Hunting Corp., 24 USPQ2d 1380, 1381 (TTAB 1992); In re Remington Prods. Inc., 3

USPQ2d 1714, 1715 (TTAB 1987). Rather, as we explained in a recent decision:

. . . a threshold issue in some cases (like this one) is whether the phrase in
question in fact functions to identify the source of the services recited in the
application and distinguish them from the services of others or, instead,
would be perceived merely as communicating the ordinary meaning of the
words to consumers.

In re Wal-Mart Stores, Inc., 129 USPQ2d 1148, 1152 (TTAB 2019). In Wal-Mart, the

Board held that the phrase INVESTING IN AMERICAN JOBS would be perceived

by consumers as “merely an informational statement” because it is one that “would

ordinarily be used in business or industry, or by certain segments of the public

Serial No. 87151770

generally, to convey support for American-made goods.” Id.; see also In re Remington

Prods., Inc. , 3 USPQ2d 1714, 1715-16 (TTAB 1987) (holding PROUDLY MADE IN

USA not registrable for electric shavers because the mark would be perceived merely

as a common message encouraging the purchase of domestic- made products).

The Examining Attorney, here, asserts that “because consumers are accustomed

to seeing ‘I [heart] PGH’ and ‘PGH ART’ (and minor variations) commonly used in

everyday speech by many different sources, consumers would not perceive [the

proposed mark] as a mark identifying the source of applicant’s services,” and thus

consumers will view the mark as “as only conveying an informational message,

specifically, a message of enthusiasm or support for artists and the arts scene in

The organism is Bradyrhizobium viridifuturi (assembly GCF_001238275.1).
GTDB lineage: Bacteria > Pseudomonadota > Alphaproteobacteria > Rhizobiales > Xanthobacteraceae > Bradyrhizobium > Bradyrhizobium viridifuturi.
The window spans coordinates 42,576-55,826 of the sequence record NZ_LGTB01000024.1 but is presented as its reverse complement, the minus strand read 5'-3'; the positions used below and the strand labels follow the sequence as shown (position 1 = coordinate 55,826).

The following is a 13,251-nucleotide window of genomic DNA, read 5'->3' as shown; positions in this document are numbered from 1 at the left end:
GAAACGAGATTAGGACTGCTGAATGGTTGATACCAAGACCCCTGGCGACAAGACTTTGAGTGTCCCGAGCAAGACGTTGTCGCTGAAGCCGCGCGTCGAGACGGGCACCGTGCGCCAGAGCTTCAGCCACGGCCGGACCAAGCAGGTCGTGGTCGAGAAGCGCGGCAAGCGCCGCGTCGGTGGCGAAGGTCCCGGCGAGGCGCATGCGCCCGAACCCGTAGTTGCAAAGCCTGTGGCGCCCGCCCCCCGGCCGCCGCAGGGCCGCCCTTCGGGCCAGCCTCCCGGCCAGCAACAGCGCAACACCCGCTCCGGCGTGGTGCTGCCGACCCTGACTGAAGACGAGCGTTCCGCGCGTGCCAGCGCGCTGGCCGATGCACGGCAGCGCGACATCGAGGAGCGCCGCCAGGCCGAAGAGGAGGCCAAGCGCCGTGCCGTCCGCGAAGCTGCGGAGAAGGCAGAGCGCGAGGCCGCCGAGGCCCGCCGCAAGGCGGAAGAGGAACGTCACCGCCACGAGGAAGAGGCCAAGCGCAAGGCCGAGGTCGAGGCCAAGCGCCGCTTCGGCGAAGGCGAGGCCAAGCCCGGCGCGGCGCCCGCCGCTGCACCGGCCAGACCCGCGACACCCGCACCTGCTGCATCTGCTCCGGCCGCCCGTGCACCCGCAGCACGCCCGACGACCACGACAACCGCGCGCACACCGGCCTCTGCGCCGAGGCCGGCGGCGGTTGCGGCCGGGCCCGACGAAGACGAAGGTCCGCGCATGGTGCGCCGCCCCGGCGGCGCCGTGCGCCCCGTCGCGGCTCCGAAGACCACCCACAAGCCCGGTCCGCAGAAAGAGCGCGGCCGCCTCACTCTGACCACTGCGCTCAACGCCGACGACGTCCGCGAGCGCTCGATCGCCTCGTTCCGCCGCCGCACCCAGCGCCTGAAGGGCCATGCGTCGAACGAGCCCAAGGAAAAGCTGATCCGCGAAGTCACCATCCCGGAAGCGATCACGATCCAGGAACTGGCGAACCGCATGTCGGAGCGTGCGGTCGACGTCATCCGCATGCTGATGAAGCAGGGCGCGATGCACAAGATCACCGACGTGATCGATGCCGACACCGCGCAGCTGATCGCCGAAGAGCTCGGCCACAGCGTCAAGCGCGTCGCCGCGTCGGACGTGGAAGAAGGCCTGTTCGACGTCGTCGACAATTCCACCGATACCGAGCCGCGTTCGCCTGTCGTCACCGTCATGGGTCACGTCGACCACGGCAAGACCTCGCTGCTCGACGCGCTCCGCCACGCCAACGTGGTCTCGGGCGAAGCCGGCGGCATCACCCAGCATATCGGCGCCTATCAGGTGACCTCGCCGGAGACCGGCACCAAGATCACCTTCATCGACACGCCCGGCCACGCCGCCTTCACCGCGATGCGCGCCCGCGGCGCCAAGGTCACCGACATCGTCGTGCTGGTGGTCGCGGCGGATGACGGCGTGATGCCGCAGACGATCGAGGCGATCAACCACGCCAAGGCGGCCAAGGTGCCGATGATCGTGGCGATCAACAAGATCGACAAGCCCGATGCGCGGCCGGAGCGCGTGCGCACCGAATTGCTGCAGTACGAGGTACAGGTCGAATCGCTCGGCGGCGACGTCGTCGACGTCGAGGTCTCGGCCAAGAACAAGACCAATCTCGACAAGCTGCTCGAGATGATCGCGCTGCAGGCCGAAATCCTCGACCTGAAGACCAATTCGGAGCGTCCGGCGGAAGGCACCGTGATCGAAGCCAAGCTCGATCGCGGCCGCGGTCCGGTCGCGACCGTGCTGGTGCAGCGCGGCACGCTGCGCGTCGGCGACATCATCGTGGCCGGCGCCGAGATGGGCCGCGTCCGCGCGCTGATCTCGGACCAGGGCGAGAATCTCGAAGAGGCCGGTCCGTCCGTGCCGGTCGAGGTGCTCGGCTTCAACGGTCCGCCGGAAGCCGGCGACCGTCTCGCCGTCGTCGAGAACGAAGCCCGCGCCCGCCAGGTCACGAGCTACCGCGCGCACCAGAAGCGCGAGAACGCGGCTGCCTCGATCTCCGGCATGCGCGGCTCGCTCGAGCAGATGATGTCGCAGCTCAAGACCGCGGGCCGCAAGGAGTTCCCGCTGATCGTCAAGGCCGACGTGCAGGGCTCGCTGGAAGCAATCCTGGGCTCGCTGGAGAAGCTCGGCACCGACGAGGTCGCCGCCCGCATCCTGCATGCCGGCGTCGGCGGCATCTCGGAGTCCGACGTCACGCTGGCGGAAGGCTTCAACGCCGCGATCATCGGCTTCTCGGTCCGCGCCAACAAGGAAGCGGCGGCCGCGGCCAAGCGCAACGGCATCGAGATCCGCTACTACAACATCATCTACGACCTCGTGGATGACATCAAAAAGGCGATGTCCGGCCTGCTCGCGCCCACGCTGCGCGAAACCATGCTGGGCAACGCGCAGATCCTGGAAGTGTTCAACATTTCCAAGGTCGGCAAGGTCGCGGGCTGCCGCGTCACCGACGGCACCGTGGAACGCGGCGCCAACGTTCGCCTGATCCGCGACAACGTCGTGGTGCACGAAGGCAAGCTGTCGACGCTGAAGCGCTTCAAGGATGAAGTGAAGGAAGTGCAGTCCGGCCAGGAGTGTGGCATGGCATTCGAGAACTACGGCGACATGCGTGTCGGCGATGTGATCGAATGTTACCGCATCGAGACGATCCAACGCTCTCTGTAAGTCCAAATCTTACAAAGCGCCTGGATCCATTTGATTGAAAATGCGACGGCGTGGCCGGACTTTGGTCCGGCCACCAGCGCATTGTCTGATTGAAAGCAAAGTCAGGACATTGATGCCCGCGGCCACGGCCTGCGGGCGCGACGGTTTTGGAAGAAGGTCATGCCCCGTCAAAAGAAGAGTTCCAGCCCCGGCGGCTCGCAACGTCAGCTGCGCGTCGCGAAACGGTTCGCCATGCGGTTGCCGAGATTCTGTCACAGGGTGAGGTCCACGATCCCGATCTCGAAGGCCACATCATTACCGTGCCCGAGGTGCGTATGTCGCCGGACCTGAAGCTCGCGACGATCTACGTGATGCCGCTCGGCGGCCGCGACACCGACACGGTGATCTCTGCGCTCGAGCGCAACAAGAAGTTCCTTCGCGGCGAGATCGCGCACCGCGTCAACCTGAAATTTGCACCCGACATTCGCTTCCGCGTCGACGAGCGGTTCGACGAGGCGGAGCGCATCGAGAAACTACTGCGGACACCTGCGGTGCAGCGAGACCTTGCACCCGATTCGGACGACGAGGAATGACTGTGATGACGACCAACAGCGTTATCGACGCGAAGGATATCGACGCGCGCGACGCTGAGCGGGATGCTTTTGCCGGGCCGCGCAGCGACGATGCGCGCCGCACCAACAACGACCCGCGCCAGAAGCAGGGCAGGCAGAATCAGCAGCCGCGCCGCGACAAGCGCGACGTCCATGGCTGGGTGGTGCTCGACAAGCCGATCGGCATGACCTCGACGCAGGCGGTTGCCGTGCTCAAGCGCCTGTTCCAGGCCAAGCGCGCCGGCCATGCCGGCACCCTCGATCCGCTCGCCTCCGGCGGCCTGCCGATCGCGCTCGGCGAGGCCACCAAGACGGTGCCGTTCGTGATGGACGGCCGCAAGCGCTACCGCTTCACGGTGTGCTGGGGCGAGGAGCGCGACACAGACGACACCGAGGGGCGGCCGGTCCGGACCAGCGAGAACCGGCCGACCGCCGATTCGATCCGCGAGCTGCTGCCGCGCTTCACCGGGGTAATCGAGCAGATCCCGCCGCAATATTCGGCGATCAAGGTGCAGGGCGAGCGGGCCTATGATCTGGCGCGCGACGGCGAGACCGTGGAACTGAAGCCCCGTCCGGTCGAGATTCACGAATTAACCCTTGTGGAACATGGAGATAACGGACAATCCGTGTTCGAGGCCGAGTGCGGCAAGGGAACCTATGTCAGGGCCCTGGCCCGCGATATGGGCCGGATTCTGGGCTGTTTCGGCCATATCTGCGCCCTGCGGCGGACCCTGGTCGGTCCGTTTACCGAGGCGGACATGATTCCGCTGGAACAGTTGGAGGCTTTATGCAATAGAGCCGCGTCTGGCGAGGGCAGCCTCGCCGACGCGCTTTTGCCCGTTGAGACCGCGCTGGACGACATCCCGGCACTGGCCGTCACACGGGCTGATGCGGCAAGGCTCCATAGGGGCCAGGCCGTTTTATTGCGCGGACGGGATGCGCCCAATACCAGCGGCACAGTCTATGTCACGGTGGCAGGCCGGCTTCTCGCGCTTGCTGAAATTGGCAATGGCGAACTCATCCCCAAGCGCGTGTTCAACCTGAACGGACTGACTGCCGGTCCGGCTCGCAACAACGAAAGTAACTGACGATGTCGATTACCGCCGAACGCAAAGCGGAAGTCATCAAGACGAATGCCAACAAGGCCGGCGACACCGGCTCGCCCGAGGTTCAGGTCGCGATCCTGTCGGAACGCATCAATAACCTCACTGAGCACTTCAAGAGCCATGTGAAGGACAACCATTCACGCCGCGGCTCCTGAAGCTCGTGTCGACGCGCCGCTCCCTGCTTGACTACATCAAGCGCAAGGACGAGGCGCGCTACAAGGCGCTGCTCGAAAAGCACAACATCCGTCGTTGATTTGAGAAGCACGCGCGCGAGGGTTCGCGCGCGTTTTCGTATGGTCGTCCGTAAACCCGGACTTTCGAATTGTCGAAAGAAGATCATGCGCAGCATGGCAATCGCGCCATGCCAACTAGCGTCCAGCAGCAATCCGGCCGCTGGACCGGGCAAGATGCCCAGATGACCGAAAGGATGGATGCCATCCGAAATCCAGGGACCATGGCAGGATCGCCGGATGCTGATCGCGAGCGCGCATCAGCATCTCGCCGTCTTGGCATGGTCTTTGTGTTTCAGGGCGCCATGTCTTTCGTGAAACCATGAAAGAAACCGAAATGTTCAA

Pittsburgh.”2 In support, she submitted evidence showing various third parties using

the expression “I [a heart shape] PGH,” as well as evidence that the city of Pittsburgh

has a known arts scene.3 Some examples include:

2 6 TTABVUE 8.
3 Attached to Office Actions issued on September 10, 2017 and April 10, 2018.

Serial No. 87151770



4 Office Action issued on September 10, 2017, at TSDR p. 3.
5 Office Action issue on April 10, 2018, at TSDR pp. 73.

Serial No. 87151770


The record clearly shows that use of “I [heart-shaped designed] PGH” will be

clearly understood as an expression of support for the city of Pittsburgh. Indeed, a

website called “I[heart]PGH” ( exists and describes itself as a

blog that “was started as a way to share all of the great stuff happening here in


The evidence also reflects that the city of Pittsburgh has a known, thriving arts

community. An article “Study looks at Pgh’s arts ‘ecosystem,’” from the Pittsburgh

Courier discusses the “state of the arts in Allegheny County” and Pittsburgh region;8

and a website expressing the opinion that when it comes to “sports, art, food or music,

6 Id., TSDR p. 84.
7 Id., TSDR p. 61.
8 Id., TSDR p. 17-20.

Serial No. 87151770

Pittsburgh has so much to offer.”9 Third-parties use the term “PGH Art(s)” as a

reference to the Pittsburgh arts community.10

Applicant acknowledges the aforementioned evidence of third-party use of “I

[heart] PGH” and “I [heart] Pittsburgh,” as well as that of “Pgh Art” and “Pittsburgh

Art,” in various formatives.11 However, Applicant points out that the Examining

Attorney “found absolutely no use” of “I [heart] PGH ART” or “I [heart] Pittsburgh

Art.”12 Applicant concludes that this “proves that Applicant’s mark … is not only not

in common use, but it is not used at all in any formative, let alone the specific stylized

logo form applied for by Applicant.”13

The fact that there is no evidence of third-party use of Applicant’s proposed mark

is not determinative as to how the public will perceive the phrase. The evidence shows

that “I [heart] PGH” is a fairly common phrase that will be immediately understood

as merely expressing an affinity for the city of Pittsburgh. The addition of ART to this

phrase merely extends or narrows this expression of support to the Pittsburgh art